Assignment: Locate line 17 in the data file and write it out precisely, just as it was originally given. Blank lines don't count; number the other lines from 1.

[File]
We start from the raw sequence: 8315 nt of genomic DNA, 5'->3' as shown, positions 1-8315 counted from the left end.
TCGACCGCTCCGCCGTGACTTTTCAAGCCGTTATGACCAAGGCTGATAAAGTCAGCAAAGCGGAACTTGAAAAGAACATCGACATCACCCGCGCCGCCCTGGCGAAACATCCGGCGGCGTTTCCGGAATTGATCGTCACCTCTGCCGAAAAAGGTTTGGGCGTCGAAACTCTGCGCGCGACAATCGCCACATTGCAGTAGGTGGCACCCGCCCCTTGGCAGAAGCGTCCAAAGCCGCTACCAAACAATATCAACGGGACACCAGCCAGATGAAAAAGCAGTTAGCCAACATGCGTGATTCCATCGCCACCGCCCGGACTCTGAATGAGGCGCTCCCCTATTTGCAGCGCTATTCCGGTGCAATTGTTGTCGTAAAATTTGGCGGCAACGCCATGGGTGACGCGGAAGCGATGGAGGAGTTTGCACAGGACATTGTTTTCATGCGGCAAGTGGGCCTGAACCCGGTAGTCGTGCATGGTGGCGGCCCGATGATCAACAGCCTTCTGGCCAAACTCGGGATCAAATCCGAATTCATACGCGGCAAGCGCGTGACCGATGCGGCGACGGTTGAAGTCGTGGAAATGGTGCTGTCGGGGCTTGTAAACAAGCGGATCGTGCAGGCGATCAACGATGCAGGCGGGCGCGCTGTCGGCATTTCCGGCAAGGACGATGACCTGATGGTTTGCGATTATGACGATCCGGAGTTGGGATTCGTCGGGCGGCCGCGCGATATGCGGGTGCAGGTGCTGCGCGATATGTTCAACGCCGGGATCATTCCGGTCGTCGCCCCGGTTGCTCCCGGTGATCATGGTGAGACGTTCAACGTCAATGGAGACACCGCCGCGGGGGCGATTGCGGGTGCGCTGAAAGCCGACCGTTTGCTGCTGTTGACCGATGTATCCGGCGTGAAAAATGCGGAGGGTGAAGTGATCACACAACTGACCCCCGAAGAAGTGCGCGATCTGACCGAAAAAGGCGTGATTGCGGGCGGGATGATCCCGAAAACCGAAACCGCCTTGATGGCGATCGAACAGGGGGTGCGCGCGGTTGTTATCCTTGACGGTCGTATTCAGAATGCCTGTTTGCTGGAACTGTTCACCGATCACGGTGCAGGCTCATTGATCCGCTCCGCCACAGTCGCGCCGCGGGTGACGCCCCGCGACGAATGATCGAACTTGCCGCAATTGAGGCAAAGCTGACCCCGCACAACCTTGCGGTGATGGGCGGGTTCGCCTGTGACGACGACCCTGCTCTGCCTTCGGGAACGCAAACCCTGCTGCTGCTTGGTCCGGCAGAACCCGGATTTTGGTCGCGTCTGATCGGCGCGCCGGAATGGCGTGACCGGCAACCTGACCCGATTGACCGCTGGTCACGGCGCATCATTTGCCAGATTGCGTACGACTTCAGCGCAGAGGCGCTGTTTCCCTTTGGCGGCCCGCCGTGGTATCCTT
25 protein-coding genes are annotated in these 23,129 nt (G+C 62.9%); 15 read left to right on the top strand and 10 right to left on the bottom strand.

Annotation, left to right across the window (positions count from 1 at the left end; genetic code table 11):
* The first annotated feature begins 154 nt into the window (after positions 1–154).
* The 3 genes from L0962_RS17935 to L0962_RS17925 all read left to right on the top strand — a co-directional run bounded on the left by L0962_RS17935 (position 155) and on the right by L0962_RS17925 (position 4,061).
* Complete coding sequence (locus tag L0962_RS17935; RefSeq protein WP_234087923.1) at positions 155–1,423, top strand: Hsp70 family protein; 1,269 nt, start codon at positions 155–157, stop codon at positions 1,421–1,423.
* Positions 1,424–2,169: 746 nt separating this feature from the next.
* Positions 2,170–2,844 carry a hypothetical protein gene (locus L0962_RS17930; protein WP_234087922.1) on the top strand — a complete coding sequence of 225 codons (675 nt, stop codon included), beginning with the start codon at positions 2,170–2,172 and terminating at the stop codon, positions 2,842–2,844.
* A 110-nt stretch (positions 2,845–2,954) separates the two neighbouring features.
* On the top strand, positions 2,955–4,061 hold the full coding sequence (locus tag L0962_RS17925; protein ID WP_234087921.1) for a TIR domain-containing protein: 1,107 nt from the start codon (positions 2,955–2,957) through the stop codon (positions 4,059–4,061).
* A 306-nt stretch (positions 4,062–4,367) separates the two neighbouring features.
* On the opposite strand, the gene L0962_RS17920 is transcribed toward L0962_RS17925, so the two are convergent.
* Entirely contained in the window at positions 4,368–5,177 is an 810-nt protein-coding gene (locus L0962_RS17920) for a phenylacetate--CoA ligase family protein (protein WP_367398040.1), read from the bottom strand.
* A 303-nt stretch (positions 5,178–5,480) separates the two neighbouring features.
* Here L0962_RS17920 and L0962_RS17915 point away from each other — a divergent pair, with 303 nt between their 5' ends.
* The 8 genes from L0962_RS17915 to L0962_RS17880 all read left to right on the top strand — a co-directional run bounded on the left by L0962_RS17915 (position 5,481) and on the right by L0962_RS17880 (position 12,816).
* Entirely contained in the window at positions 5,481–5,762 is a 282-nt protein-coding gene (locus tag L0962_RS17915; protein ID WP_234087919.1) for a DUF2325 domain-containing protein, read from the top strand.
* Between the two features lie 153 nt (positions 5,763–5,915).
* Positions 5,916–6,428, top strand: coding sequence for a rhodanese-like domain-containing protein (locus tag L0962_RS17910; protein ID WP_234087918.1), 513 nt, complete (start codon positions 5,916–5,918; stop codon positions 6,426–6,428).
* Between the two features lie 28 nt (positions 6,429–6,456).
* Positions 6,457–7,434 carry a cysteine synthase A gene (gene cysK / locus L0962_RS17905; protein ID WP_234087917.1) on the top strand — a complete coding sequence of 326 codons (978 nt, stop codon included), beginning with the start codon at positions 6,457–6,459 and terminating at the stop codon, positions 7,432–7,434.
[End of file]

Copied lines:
* The 8 genes from L0962_RS17915 to L0962_RS17880 all read left to right on the top strand — a co-directional run bounded on the left by L0962_RS17915 (position 5,481) and on the right by L0962_RS17880 (position 12,816).